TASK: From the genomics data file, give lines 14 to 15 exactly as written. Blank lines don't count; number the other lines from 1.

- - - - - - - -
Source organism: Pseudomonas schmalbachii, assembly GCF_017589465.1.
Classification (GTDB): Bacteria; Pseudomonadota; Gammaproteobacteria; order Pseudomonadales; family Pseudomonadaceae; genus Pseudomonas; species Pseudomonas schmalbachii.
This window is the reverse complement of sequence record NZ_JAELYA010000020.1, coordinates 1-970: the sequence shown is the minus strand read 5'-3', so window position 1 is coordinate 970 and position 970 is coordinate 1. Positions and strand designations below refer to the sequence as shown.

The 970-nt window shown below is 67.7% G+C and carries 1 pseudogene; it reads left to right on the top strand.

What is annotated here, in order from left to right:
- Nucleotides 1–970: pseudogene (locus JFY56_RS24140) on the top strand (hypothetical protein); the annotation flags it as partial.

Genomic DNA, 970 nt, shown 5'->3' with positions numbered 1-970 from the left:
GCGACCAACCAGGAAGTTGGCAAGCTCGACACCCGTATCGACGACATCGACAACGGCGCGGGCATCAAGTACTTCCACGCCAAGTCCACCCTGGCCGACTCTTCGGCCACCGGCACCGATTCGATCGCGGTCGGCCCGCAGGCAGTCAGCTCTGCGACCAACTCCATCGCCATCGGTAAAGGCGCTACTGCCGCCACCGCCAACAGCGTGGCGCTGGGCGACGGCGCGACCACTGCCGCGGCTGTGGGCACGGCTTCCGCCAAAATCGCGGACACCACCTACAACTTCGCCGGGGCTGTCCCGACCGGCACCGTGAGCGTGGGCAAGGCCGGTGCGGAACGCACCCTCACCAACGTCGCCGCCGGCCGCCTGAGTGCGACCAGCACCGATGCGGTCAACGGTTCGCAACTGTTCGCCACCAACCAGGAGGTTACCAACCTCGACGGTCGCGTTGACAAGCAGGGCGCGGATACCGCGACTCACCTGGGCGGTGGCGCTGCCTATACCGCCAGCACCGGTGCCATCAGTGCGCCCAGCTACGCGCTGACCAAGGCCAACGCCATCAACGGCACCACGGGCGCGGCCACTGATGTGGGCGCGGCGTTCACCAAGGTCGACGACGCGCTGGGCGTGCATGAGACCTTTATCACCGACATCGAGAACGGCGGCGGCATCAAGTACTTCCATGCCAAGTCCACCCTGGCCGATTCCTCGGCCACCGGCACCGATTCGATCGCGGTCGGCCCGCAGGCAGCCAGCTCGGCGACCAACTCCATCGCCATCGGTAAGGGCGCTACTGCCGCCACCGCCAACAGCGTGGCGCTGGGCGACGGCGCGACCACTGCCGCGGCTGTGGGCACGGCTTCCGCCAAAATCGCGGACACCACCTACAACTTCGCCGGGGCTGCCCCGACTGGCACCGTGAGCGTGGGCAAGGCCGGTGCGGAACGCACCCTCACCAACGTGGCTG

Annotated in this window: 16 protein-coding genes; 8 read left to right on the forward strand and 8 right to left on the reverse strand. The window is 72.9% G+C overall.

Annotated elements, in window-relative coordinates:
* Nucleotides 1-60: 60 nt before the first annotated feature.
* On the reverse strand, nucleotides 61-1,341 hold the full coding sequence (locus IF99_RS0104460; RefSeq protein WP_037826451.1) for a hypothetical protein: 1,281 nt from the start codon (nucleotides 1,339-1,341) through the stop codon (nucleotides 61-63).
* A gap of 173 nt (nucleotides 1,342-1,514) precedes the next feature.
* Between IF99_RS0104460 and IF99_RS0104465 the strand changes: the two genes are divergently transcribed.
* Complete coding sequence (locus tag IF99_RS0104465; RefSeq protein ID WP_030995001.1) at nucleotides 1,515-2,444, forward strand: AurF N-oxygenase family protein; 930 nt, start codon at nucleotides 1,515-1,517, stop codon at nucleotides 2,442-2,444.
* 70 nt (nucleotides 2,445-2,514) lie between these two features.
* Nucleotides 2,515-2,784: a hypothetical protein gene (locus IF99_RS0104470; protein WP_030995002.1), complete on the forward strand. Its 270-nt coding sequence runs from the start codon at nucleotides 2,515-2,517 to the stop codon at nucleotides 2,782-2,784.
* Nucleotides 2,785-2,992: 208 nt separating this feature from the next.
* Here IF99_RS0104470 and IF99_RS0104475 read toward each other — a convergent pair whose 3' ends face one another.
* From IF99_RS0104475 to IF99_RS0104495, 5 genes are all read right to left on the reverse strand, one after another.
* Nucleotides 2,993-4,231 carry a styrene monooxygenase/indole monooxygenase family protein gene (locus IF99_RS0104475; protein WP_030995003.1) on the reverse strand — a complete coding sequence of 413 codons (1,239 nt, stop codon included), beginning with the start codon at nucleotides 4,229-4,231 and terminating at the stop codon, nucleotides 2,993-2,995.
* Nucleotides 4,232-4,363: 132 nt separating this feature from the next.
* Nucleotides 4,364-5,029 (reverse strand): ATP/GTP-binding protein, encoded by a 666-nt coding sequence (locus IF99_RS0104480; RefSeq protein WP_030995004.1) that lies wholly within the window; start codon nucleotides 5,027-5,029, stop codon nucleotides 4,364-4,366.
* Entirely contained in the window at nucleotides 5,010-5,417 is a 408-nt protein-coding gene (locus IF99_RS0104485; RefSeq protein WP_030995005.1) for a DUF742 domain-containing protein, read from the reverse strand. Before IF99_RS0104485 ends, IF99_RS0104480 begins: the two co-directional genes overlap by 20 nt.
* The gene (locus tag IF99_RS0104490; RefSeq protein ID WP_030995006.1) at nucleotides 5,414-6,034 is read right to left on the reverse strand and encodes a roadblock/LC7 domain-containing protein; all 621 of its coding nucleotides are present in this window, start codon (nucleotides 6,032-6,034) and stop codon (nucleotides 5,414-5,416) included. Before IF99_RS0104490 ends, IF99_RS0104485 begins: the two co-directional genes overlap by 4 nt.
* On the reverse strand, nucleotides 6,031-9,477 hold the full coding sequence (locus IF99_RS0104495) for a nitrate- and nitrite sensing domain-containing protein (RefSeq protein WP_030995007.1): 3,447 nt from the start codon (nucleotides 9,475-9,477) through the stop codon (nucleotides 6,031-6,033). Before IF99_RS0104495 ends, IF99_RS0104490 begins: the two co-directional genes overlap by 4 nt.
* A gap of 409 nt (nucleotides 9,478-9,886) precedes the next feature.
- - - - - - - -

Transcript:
* Between IF99_RS0104460 and IF99_RS0104465 the strand changes: the two genes are divergently transcribed.
* Complete coding sequence (locus tag IF99_RS0104465; RefSeq protein ID WP_030995001.1) at nucleotides 1,515-2,444, forward strand: AurF N-oxygenase family protein; 930 nt, start codon at nucleotides 1,515-1,517, stop codon at nucleotides 2,442-2,444.